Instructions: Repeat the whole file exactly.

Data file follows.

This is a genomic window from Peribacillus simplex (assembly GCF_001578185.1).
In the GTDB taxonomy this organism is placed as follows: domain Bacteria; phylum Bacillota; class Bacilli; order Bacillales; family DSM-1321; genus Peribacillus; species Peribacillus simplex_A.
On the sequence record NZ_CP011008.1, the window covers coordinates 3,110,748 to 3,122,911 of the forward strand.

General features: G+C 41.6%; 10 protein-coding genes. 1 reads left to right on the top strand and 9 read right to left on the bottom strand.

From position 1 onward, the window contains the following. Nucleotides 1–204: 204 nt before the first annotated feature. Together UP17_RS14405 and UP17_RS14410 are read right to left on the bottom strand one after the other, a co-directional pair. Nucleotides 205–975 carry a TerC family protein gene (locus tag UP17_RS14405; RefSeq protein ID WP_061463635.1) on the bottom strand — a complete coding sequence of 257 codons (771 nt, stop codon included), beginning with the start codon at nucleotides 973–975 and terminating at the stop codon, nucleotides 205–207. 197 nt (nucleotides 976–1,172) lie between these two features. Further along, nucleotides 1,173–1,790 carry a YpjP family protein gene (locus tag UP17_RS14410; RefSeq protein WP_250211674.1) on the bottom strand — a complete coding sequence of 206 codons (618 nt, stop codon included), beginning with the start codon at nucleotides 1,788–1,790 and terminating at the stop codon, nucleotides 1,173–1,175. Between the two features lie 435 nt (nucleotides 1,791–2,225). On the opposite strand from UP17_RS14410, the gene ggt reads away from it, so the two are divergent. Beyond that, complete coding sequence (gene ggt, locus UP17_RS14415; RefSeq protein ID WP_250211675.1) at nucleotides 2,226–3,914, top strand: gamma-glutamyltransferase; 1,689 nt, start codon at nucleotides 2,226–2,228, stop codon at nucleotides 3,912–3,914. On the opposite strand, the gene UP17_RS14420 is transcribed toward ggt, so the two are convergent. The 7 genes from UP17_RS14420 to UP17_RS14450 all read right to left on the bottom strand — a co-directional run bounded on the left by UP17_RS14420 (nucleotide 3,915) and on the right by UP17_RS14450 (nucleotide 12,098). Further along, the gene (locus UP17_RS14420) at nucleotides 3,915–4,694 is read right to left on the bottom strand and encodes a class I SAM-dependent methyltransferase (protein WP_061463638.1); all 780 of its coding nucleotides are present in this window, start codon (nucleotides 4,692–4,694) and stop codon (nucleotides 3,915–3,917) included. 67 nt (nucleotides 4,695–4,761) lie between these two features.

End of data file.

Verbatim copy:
This is a genomic window from Peribacillus simplex (assembly GCF_001578185.1).
In the GTDB taxonomy this organism is placed as follows: domain Bacteria; phylum Bacillota; class Bacilli; order Bacillales; family DSM-1321; genus Peribacillus; species Peribacillus simplex_A.
On the sequence record NZ_CP011008.1, the window covers coordinates 3,110,748 to 3,122,911 of the forward strand.

General features: G+C 41.6%; 10 protein-coding genes. 1 reads left to right on the top strand and 9 read right to left on the bottom strand.

From position 1 onward, the window contains the following. Nucleotides 1–204: 204 nt before the first annotated feature. Together UP17_RS14405 and UP17_RS14410 are read right to left on the bottom strand one after the other, a co-directional pair. Nucleotides 205–975 carry a TerC family protein gene (locus tag UP17_RS14405; RefSeq protein ID WP_061463635.1) on the bottom strand — a complete coding sequence of 257 codons (771 nt, stop codon included), beginning with the start codon at nucleotides 973–975 and terminating at the stop codon, nucleotides 205–207. 197 nt (nucleotides 976–1,172) lie between these two features. Further along, nucleotides 1,173–1,790 carry a YpjP family protein gene (locus tag UP17_RS14410; RefSeq protein WP_250211674.1) on the bottom strand — a complete coding sequence of 206 codons (618 nt, stop codon included), beginning with the start codon at nucleotides 1,788–1,790 and terminating at the stop codon, nucleotides 1,173–1,175. Between the two features lie 435 nt (nucleotides 1,791–2,225). On the opposite strand from UP17_RS14410, the gene ggt reads away from it, so the two are divergent. Beyond that, complete coding sequence (gene ggt, locus UP17_RS14415; RefSeq protein ID WP_250211675.1) at nucleotides 2,226–3,914, top strand: gamma-glutamyltransferase; 1,689 nt, start codon at nucleotides 2,226–2,228, stop codon at nucleotides 3,912–3,914. On the opposite strand, the gene UP17_RS14420 is transcribed toward ggt, so the two are convergent. The 7 genes from UP17_RS14420 to UP17_RS14450 all read right to left on the bottom strand — a co-directional run bounded on the left by UP17_RS14420 (nucleotide 3,915) and on the right by UP17_RS14450 (nucleotide 12,098). Further along, the gene (locus UP17_RS14420) at nucleotides 3,915–4,694 is read right to left on the bottom strand and encodes a class I SAM-dependent methyltransferase (protein WP_061463638.1); all 780 of its coding nucleotides are present in this window, start codon (nucleotides 4,692–4,694) and stop codon (nucleotides 3,915–3,917) included. 67 nt (nucleotides 4,695–4,761) lie between these two features.